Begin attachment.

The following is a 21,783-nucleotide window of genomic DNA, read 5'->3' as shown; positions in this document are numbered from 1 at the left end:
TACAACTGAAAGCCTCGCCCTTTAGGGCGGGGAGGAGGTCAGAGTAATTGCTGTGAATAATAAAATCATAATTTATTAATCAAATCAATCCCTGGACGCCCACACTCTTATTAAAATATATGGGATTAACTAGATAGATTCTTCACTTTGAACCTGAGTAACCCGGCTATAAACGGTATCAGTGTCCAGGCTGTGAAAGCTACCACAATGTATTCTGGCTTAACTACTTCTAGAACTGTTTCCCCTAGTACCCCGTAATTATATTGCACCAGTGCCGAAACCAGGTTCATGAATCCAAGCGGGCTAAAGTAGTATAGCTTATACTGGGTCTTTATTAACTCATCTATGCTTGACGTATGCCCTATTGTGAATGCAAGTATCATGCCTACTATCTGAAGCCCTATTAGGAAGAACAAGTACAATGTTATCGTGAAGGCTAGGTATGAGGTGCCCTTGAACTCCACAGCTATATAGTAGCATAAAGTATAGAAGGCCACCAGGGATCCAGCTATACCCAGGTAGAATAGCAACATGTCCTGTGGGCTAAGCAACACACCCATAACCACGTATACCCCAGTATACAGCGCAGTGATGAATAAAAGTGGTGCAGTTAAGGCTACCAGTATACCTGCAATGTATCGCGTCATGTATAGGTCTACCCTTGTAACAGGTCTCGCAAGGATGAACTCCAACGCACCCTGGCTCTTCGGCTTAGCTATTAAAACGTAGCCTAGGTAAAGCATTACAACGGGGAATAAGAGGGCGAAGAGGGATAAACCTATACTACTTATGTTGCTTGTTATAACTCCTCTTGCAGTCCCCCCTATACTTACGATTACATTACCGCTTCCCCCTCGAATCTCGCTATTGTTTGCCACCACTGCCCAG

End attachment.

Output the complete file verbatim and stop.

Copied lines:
The following is a 21,783-nucleotide window of genomic DNA, read 5'->3' as shown; positions in this document are numbered from 1 at the left end:
TACAACTGAAAGCCTCGCCCTTTAGGGCGGGGAGGAGGTCAGAGTAATTGCTGTGAATAATAAAATCATAATTTATTAATCAAATCAATCCCTGGACGCCCACACTCTTATTAAAATATATGGGATTAACTAGATAGATTCTTCACTTTGAACCTGAGTAACCCGGCTATAAACGGTATCAGTGTCCAGGCTGTGAAAGCTACCACAATGTATTCTGGCTTAACTACTTCTAGAACTGTTTCCCCTAGTACCCCGTAATTATATTGCACCAGTGCCGAAACCAGGTTCATGAATCCAAGCGGGCTAAAGTAGTATAGCTTATACTGGGTCTTTATTAACTCATCTATGCTTGACGTATGCCCTATTGTGAATGCAAGTATCATGCCTACTATCTGAAGCCCTATTAGGAAGAACAAGTACAATGTTATCGTGAAGGCTAGGTATGAGGTGCCCTTGAACTCCACAGCTATATAGTAGCATAAAGTATAGAAGGCCACCAGGGATCCAGCTATACCCAGGTAGAATAGCAACATGTCCTGTGGGCTAAGCAACACACCCATAACCACGTATACCCCAGTATACAGCGCAGTGATGAATAAAAGTGGTGCAGTTAAGGCTACCAGTATACCTGCAATGTATCGCGTCATGTATAGGTCTACCCTTGTAACAGGTCTCGCAAGGATGAACTCCAACGCACCCTGGCTCTTCGGCTTAGCTATTAAAACGTAGCCTAGGTAAAGCATTACAACGGGGAATAAGAGGGCGAAGAGGGATAAACCTATACTACTTATGTTGCTTGTTATAACTCCTCTTGCAGTCCCCCCTATACTTACGATTACATTACCGCTTCCCCCTCGAATCTCGCTATTGTTTGCCACCACTGCCCAG